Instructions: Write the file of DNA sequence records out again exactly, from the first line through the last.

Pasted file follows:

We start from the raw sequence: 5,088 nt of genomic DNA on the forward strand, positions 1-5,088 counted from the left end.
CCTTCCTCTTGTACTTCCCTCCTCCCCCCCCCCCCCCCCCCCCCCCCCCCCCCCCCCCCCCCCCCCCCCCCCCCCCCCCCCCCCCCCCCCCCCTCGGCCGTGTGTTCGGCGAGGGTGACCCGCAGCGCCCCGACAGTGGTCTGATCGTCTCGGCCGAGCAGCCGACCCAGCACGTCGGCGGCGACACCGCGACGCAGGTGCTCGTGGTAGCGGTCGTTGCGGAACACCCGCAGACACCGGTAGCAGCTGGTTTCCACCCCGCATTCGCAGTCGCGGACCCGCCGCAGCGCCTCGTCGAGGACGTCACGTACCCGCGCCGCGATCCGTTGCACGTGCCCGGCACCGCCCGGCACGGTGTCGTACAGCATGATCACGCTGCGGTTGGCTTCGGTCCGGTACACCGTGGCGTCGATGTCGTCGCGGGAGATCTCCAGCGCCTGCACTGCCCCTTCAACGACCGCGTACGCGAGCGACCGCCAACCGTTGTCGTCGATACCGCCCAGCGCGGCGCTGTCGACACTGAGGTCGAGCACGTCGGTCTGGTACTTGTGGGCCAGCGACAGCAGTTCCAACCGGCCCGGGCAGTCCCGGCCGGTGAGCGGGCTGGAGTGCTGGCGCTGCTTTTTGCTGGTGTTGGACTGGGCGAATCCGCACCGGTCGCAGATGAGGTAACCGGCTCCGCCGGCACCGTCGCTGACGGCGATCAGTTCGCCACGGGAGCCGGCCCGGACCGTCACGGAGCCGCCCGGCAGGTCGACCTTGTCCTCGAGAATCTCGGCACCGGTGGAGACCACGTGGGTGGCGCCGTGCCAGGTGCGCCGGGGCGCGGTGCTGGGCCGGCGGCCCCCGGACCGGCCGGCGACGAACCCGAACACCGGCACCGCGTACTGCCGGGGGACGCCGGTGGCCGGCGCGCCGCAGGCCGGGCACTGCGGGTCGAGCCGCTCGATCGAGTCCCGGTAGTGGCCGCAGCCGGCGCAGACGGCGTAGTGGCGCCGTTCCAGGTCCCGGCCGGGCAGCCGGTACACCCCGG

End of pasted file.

We start from the raw sequence: 5,088 nt of genomic DNA on the forward strand, positions 1-5,088 counted from the left end.
CCTTCCTCTTGTACTTCCCTCCTCCCCCCCCCCCCCCCCCCCCCCCCCCCCCCCCCCCCCCCCCCCCCCCCCCCCCCCCCCCCCCCCCCCCCCTCGGCCGTGTGTTCGGCGAGGGTGACCCGCAGCGCCCCGACAGTGGTCTGATCGTCTCGGCCGAGCAGCCGACCCAGCACGTCGGCGGCGACACCGCGACGCAGGTGCTCGTGGTAGCGGTCGTTGCGGAACACCCGCAGACACCGGTAGCAGCTGGTTTCCACCCCGCATTCGCAGTCGCGGACCCGCCGCAGCGCCTCGTCGAGGACGTCACGTACCCGCGCCGCGATCCGTTGCACGTGCCCGGCACCGCCCGGCACGGTGTCGTACAGCATGATCACGCTGCGGTTGGCTTCGGTCCGGTACACCGTGGCGTCGATGTCGTCGCGGGAGATCTCCAGCGCCTGCACTGCCCCTTCAACGACCGCGTACGCGAGCGACCGCCAACCGTTGTCGTCGATACCGCCCAGCGCGGCGCTGTCGACACTGAGGTCGAGCACGTCGGTCTGGTACTTGTGGGCCAGCGACAGCAGTTCCAACCGGCCCGGGCAGTCCCGGCCGGTGAGCGGGCTGGAGTGCTGGCGCTGCTTTTTGCTGGTGTTGGACTGGGCGAATCCGCACCGGTCGCAGATGAGGTAACCGGCTCCGCCGGCACCGTCGCTGACGGCGATCAGTTCGCCACGGGAGCCGGCCCGGACCGTCACGGAGCCGCCCGGCAGGTCGACCTTGTCCTCGAGAATCTCGGCACCGGTGGAGACCACGTGGGTGGCGCCGTGCCAGGTGCGCCGGGGCGCGGTGCTGGGCCGGCGGCCCCCGGACCGGCCGGCGACGAACCCGAACACCGGCACCGCGTACTGCCGGGGGACGCCGGTGGCCGGCGCGCCGCAGGCCGGGCACTGCGGGTCGAGCCGCTCGATCGAGTCCCGGTAGTGGCCGCAGCCGGCGCAGACGGCGTAGTGGCGCCGTTCCAGGTCCCGGCCGGGCAGCCGGTACACCCCGG